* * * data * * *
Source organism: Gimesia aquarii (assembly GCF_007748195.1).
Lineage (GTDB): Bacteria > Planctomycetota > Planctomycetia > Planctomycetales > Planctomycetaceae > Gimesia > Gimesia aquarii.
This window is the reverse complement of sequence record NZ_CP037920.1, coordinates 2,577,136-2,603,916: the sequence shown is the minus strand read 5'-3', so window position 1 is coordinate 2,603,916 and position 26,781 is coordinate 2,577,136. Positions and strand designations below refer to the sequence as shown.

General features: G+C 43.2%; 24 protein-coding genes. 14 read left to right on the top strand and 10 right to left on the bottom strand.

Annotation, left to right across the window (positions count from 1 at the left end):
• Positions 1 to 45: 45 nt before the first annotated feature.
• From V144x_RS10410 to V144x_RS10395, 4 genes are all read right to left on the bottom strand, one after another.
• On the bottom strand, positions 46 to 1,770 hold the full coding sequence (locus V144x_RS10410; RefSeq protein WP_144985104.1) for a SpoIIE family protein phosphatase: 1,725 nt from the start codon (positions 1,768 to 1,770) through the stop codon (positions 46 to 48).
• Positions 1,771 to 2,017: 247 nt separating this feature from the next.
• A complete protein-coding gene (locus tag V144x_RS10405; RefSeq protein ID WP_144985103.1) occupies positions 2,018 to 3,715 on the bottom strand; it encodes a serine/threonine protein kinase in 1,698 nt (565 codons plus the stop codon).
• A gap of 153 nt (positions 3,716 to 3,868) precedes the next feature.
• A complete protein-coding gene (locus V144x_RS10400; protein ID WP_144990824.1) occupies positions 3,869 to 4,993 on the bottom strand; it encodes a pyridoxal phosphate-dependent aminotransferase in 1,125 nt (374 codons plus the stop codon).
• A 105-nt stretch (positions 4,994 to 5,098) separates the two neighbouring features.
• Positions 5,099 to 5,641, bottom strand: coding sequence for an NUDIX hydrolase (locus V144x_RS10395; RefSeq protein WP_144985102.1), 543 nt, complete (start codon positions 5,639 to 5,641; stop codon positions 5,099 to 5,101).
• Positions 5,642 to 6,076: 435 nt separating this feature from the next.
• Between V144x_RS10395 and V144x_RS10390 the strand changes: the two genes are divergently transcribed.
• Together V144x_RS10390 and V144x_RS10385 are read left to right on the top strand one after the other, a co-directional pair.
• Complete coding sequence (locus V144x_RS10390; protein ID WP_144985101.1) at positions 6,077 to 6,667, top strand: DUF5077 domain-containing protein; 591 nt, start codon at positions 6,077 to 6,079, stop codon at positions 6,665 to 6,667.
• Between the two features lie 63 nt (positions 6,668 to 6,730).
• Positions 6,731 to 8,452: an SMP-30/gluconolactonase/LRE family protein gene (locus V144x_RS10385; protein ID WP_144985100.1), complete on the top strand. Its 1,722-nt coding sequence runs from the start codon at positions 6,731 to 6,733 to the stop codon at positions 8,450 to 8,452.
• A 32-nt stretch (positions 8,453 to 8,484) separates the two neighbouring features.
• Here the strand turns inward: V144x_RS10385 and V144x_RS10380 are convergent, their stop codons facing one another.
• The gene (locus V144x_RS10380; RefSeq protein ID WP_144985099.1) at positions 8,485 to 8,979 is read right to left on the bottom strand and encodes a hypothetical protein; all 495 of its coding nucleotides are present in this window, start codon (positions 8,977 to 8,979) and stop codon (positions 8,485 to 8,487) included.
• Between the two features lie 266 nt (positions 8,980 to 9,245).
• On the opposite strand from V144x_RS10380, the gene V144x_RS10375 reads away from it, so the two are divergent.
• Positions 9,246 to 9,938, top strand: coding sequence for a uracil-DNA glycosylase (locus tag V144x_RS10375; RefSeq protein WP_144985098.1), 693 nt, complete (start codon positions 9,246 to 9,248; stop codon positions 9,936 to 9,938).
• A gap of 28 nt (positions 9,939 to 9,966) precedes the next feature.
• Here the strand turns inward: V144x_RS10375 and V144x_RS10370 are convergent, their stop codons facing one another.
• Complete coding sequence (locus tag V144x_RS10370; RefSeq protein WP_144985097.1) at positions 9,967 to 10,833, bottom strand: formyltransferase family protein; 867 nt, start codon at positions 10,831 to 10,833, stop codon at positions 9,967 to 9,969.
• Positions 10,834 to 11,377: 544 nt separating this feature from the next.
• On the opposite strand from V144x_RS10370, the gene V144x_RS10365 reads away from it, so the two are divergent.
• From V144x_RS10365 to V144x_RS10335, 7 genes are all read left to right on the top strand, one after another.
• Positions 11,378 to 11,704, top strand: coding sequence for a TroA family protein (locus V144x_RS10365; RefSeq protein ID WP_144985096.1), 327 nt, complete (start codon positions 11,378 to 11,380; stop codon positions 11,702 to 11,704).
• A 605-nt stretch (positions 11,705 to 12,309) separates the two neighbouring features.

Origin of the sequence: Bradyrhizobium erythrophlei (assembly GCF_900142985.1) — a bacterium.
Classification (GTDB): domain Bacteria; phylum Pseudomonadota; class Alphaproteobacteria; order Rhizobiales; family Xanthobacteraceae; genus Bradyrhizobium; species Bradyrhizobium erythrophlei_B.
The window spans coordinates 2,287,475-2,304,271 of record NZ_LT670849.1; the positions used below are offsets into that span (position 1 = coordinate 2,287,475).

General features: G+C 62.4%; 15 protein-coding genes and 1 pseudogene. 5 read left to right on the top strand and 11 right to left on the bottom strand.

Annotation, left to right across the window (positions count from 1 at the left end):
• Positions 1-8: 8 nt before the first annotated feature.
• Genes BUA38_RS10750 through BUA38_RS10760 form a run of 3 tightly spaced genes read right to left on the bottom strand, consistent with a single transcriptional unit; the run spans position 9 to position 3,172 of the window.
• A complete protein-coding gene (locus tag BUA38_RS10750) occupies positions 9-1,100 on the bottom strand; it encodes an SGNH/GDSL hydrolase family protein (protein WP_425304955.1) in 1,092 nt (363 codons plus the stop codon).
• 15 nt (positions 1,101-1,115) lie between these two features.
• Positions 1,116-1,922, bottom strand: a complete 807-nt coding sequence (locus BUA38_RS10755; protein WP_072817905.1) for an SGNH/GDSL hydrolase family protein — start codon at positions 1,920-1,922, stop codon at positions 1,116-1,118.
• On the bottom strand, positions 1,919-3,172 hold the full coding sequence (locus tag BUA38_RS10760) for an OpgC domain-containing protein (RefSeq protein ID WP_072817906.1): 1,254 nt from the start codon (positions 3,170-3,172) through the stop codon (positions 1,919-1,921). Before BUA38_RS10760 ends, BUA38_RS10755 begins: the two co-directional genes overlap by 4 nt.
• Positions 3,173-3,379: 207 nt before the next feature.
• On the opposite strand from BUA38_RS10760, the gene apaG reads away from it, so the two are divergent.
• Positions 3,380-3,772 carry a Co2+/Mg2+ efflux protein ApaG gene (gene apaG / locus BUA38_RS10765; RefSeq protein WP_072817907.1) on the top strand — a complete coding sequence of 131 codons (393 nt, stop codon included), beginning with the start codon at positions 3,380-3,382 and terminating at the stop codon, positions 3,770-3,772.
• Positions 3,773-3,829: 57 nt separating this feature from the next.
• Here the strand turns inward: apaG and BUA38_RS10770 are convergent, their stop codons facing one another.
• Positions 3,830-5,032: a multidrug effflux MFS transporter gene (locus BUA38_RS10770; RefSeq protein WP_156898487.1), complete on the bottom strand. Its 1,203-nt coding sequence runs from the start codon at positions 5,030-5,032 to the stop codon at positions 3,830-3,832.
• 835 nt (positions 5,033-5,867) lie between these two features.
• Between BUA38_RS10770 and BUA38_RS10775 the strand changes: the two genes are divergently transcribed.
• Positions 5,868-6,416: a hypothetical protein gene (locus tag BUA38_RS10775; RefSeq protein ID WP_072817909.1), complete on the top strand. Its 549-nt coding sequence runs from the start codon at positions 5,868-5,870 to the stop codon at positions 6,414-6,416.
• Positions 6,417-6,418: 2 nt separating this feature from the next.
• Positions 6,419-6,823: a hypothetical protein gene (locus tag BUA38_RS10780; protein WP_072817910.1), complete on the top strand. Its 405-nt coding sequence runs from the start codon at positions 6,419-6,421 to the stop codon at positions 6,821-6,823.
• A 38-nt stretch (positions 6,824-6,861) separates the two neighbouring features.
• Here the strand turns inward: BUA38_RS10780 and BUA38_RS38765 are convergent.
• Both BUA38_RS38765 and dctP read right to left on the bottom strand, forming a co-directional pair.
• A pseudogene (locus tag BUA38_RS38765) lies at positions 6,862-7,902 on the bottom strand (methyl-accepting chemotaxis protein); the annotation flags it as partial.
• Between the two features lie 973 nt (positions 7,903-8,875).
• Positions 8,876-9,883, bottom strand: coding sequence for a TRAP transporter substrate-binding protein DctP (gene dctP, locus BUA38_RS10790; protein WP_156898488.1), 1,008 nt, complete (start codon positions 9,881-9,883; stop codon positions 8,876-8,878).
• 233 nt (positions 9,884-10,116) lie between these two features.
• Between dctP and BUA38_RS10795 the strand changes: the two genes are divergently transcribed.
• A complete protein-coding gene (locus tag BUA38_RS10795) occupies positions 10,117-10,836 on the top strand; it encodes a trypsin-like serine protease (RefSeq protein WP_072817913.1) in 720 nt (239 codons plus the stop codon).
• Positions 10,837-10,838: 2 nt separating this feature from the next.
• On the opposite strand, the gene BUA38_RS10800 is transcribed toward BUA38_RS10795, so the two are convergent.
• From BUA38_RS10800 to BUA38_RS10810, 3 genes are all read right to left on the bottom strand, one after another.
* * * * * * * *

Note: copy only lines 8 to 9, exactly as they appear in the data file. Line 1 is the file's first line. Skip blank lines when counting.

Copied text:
• On the bottom strand, positions 46 to 1,770 hold the full coding sequence (locus V144x_RS10410; RefSeq protein WP_144985104.1) for a SpoIIE family protein phosphatase: 1,725 nt from the start codon (positions 1,768 to 1,770) through the stop codon (positions 46 to 48).
• Positions 1,771 to 2,017: 247 nt separating this feature from the next.